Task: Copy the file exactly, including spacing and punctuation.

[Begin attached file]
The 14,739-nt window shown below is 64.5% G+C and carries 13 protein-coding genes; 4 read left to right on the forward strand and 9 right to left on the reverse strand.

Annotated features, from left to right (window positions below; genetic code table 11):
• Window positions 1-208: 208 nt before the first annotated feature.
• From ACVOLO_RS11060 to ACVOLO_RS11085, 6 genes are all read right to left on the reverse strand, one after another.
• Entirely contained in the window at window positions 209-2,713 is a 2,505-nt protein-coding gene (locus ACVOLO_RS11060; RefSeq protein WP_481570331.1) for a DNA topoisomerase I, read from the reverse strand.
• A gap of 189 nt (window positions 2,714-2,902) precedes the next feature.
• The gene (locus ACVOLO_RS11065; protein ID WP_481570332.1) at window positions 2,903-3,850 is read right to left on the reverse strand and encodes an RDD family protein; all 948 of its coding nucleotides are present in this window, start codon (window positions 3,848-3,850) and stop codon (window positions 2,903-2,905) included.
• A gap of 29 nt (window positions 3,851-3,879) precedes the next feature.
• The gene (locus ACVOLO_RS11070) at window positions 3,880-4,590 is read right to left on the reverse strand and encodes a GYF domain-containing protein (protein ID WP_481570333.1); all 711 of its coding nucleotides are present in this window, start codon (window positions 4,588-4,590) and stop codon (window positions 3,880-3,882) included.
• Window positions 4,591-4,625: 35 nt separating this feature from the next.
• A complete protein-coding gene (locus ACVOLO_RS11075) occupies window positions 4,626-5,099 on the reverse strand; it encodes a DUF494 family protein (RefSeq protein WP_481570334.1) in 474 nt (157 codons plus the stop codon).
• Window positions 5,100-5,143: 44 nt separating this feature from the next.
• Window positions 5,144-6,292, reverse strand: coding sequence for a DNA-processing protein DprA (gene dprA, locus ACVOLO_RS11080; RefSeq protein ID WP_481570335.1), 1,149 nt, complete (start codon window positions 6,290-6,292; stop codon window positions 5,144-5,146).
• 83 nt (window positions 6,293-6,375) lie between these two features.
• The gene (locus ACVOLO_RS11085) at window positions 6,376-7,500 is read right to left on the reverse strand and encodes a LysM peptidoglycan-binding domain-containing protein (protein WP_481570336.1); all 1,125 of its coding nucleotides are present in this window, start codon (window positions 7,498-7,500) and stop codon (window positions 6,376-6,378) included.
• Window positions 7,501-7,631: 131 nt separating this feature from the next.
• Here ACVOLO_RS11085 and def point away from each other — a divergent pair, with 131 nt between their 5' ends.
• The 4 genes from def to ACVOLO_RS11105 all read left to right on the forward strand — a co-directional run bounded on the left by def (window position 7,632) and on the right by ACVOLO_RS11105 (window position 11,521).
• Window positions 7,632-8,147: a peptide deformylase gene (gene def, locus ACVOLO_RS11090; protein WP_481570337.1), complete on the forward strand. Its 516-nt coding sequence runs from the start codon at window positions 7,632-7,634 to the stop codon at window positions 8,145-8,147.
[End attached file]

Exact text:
The 14,739-nt window shown below is 64.5% G+C and carries 13 protein-coding genes; 4 read left to right on the forward strand and 9 right to left on the reverse strand.

Annotated features, from left to right (window positions below; genetic code table 11):
• Window positions 1-208: 208 nt before the first annotated feature.
• From ACVOLO_RS11060 to ACVOLO_RS11085, 6 genes are all read right to left on the reverse strand, one after another.
• Entirely contained in the window at window positions 209-2,713 is a 2,505-nt protein-coding gene (locus ACVOLO_RS11060; RefSeq protein WP_481570331.1) for a DNA topoisomerase I, read from the reverse strand.
• A gap of 189 nt (window positions 2,714-2,902) precedes the next feature.
• The gene (locus ACVOLO_RS11065; protein ID WP_481570332.1) at window positions 2,903-3,850 is read right to left on the reverse strand and encodes an RDD family protein; all 948 of its coding nucleotides are present in this window, start codon (window positions 3,848-3,850) and stop codon (window positions 2,903-2,905) included.
• A gap of 29 nt (window positions 3,851-3,879) precedes the next feature.
• The gene (locus ACVOLO_RS11070) at window positions 3,880-4,590 is read right to left on the reverse strand and encodes a GYF domain-containing protein (protein ID WP_481570333.1); all 711 of its coding nucleotides are present in this window, start codon (window positions 4,588-4,590) and stop codon (window positions 3,880-3,882) included.
• Window positions 4,591-4,625: 35 nt separating this feature from the next.
• A complete protein-coding gene (locus ACVOLO_RS11075) occupies window positions 4,626-5,099 on the reverse strand; it encodes a DUF494 family protein (RefSeq protein WP_481570334.1) in 474 nt (157 codons plus the stop codon).
• Window positions 5,100-5,143: 44 nt separating this feature from the next.
• Window positions 5,144-6,292, reverse strand: coding sequence for a DNA-processing protein DprA (gene dprA, locus ACVOLO_RS11080; RefSeq protein ID WP_481570335.1), 1,149 nt, complete (start codon window positions 6,290-6,292; stop codon window positions 5,144-5,146).
• 83 nt (window positions 6,293-6,375) lie between these two features.
• The gene (locus ACVOLO_RS11085) at window positions 6,376-7,500 is read right to left on the reverse strand and encodes a LysM peptidoglycan-binding domain-containing protein (protein WP_481570336.1); all 1,125 of its coding nucleotides are present in this window, start codon (window positions 7,498-7,500) and stop codon (window positions 6,376-6,378) included.
• Window positions 7,501-7,631: 131 nt separating this feature from the next.
• Here ACVOLO_RS11085 and def point away from each other — a divergent pair, with 131 nt between their 5' ends.
• The 4 genes from def to ACVOLO_RS11105 all read left to right on the forward strand — a co-directional run bounded on the left by def (window position 7,632) and on the right by ACVOLO_RS11105 (window position 11,521).
• Window positions 7,632-8,147: a peptide deformylase gene (gene def, locus ACVOLO_RS11090; protein WP_481570337.1), complete on the forward strand. Its 516-nt coding sequence runs from the start codon at window positions 7,632-7,634 to the stop codon at window positions 8,145-8,147.